Small World

A glasses-wearing, grey-haired gent in a brown peaked hat sits next to a wiry, teenaged lad with dark, close-cut curly hair. Mismatched twins, each is clad in a heavy navy coat and trainers. I search their faces for bloodline traces, but discern no physical resemblance.

A gorgeous, smooth-skinned, black-eyed boy, of around three, boards the bus. He is dressed for the weather—snow boots and a cream woolly hat with ear muff plaits. It has a red zig-zag pattern across the brow. When he takes it off, he reveals dead straight, dark glossy hair with a tufty crown. This boy is stunning.

His mother wrestles with the pushchair, tries to settle the baby. The boy sits himself on one of the fold-down seats. Both men, young and old, share obvious delight at the sight of this child. They are all crinkled eyes and easy grins.

The bus pulls away—the boy jolts.

The mismatched twins instinctively move as one. Hands outstretched, ready to steady the black-eyed beauty should he need it.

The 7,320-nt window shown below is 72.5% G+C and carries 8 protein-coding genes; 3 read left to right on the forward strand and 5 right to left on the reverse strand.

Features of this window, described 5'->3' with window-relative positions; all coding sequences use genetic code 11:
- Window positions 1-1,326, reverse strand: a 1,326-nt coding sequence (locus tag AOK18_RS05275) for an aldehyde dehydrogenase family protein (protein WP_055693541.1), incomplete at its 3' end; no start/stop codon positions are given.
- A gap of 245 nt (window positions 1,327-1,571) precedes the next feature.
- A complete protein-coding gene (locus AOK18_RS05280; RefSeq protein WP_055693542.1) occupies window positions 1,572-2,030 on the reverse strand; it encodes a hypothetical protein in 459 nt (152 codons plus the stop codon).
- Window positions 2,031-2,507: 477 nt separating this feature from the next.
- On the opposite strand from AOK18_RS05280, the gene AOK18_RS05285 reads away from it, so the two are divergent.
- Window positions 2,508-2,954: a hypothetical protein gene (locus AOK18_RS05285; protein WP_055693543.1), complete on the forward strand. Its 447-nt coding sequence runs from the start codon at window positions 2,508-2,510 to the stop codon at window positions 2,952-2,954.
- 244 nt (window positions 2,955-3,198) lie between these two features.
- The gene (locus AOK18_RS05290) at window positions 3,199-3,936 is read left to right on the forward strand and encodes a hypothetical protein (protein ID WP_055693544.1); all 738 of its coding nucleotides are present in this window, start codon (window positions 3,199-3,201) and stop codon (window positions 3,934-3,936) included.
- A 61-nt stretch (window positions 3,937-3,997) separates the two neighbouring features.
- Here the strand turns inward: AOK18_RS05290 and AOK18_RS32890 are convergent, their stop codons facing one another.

My eyes pool. The beauty of the moment catches in my throat.

The whole world is suddenly contained in this moving metal machine.

On the surface, the mother, her child, the young lad and the elderly gent have little in common. They span generations; cross genders, cultures and countries.

It is easy to imagine them being wary in a different context. I imagine the mother and the teen crossing paths in a dark alleyway. How her heart might quicken and her mouth go dry at the sight of him. But this kind of thinking only serves to tighten us up. Stops us from seeing a soul. Leads us to do, or say, things we would never dream of otherwise. It strips us of our human kindness, makes us judge. It closes our eyes to the beauty of diversity. Of natural human variance. Difference is something we learn to see. Once seen, we separate.

As I watch the scene unfold like acts in a play, all I can think is “remember the child in you”. Grown, or growing, we are all still children of the universe. Connected to life. Full of innocence and joy, curiosity and compassion. Beneath the make-believe of our minds we are but love.

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